Dispossession: The Great Labour Party Swindle

Tonight Paul Sng’s film Dispossession: The Great Social Housing Swindle will have what I think is its last screening of the year at the Chelsea Curzon cinema, and to the excitement of many what the publicity calls ‘the Right Honourable Jeremy Corbyn’ will be in attendance.

This is quite a turn around, as when the film first came out back in March it was attacked by Labour activists as ‘anti-Labour’. Unite the Union, which largely bankrolls the Labour Party and Corbyn in particular, even called for a picket of the screening at the Brixton Ritzy cinema, as they claimed it broke the call by staff there, who were striking for a living wage, not to use the cinema, when in fact Paul had already approached them and been given their permission to show the film. As anyone who has opposed them knows, this is typical of the way Labour activists operate. However, that was then, and this is now. Paul has always been very open that the film is not a political film and on more than one occasion has publically denounced Corbyn. So it’s also quite a turn around for him to be showing his film to him now.

‘But what’s the problem?’ you may ask. ‘Surely it’s a good thing that the Leader of the Labour Party and possibly the next Prime Minister of the UK sees this film?’

Well, when we saw a test screening of Dispossession we were struck by how it was made up of talking heads that belonged mostly to the so-called ‘experts’ (including us), and contained almost nothing of the street protests, direct action, occupations and confrontations with councils that, for instance, are recorded in the new film by Nikita Woolfe, Concrete Soldiers, which had its premiere last week and is now being shown in cinemas across London. That’s okay, there’s no point in criticising a film for what it isn’t, and there’s only so much one film can contain. Dispossession does an excellent job of getting across a huge amount of information about the causes of the housing crisis. What it lacks are any solutions to that crisis, including those proposed by ASH, which we tried and failed to get into the film. The ending of the film, in particular, with an elderly couple from Cressingham Gardens estate declaring their intention to ‘fight’ was almost pitifully weak as an indication of either the widespread opposition to estate demolition or the enormous economic and political forces that opposition faces.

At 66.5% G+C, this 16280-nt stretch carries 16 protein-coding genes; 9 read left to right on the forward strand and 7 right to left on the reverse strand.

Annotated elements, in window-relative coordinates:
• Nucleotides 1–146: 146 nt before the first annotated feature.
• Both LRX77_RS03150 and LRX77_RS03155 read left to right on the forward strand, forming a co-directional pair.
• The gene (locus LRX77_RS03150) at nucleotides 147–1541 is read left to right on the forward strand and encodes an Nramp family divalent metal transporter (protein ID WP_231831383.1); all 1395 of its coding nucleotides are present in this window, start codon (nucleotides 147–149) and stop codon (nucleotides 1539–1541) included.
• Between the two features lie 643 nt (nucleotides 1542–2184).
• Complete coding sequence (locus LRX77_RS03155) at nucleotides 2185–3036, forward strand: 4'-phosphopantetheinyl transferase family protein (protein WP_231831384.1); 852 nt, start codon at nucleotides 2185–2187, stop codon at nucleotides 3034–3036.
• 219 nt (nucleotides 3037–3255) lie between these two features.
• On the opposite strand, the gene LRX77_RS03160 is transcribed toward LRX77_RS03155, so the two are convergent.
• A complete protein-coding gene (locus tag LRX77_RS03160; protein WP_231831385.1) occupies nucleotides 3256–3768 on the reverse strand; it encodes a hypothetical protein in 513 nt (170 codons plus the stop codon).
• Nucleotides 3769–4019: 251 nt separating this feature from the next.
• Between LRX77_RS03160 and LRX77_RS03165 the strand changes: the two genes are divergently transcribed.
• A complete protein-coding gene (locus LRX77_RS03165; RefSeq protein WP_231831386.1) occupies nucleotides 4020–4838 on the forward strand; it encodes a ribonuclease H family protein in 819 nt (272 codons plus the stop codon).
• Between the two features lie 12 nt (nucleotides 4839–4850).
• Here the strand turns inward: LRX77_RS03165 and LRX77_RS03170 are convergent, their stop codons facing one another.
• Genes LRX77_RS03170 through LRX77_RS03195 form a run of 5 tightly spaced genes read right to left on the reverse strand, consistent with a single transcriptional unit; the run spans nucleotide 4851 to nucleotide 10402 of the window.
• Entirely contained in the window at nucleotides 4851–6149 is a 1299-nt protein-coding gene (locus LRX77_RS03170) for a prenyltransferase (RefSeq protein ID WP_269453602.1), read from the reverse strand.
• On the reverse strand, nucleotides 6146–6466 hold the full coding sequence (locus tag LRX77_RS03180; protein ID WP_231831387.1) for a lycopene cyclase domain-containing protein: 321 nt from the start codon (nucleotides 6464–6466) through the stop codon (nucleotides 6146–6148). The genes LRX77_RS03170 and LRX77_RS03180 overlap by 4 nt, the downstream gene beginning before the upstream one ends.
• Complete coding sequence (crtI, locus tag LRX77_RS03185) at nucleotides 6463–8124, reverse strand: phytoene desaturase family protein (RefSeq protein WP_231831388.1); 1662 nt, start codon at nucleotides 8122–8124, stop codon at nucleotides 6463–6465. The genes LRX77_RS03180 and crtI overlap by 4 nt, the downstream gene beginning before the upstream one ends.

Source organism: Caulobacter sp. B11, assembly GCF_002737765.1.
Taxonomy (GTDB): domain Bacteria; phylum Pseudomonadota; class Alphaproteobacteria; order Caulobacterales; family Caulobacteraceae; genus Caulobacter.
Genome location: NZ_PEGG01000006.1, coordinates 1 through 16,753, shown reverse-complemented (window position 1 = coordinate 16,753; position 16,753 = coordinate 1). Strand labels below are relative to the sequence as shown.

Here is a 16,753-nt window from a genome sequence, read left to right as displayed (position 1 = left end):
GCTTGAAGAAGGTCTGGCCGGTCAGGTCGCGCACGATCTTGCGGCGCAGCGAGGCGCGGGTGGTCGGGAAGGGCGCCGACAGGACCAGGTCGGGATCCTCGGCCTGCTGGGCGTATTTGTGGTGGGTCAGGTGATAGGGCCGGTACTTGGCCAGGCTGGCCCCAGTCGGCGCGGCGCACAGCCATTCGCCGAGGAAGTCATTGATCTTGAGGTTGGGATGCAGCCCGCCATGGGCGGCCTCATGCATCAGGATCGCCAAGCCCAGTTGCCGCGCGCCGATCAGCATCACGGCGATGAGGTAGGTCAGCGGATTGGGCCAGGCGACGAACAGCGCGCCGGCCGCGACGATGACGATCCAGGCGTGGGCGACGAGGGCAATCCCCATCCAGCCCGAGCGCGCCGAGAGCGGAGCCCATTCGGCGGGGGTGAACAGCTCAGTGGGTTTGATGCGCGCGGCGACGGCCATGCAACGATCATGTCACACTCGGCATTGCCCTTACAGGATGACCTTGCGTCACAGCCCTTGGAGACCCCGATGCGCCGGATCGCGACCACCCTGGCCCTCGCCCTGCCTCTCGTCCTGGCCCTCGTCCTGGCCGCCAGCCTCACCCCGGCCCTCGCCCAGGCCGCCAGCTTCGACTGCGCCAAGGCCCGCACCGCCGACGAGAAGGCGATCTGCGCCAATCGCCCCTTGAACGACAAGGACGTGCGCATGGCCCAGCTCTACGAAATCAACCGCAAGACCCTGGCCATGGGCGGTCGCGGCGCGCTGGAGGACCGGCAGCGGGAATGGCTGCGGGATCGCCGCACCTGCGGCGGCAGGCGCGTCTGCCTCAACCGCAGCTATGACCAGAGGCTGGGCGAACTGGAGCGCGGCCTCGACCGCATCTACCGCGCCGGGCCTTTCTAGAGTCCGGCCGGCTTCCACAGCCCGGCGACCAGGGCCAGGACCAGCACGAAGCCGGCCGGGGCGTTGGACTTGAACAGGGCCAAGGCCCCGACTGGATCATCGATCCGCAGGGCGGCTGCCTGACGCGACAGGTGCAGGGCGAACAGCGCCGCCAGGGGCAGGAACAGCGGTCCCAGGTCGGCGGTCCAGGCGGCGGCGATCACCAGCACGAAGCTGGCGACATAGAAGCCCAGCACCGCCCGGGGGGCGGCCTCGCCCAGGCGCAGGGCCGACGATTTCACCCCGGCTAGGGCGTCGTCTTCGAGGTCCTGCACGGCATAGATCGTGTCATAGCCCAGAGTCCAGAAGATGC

As anyone who has seen it will know, I was interviewed for the film, and at the end of answering a set of written questions Paul asked me if I had anything else to say. I said yes, and went on to talk about the leading role of the Labour Party in estate demolition and the failure of Jeremy Corbyn to stand up to the Labour councils implementing the schemes, which currently number over 150 in London Labour-run boroughs alone. None of this footage made it into the final cut. Unfortunately, this absence of a political position gives the film the character of a lamentation rather than a call to arms, which partly accounts for the wide acceptance it has had, and which I imagine Paul would argue it wouldn’t have if it was overtly political.

And he’d have a point, but the absence of a political position is itself a political position, and into this political void the Labour Party has now entered. The conclusion of Dispossession has a series of talking heads arguing that the only way to solve the housing crisis is through changing policy – for instance, by removing the government cap on borrowing for Labour councils, as if they are just dying to build more council homes if it wasn’t for the Tories (a lie ASH’s designs have exposed). And although it’s never explicitly stated, this inevitably suggests a change of government.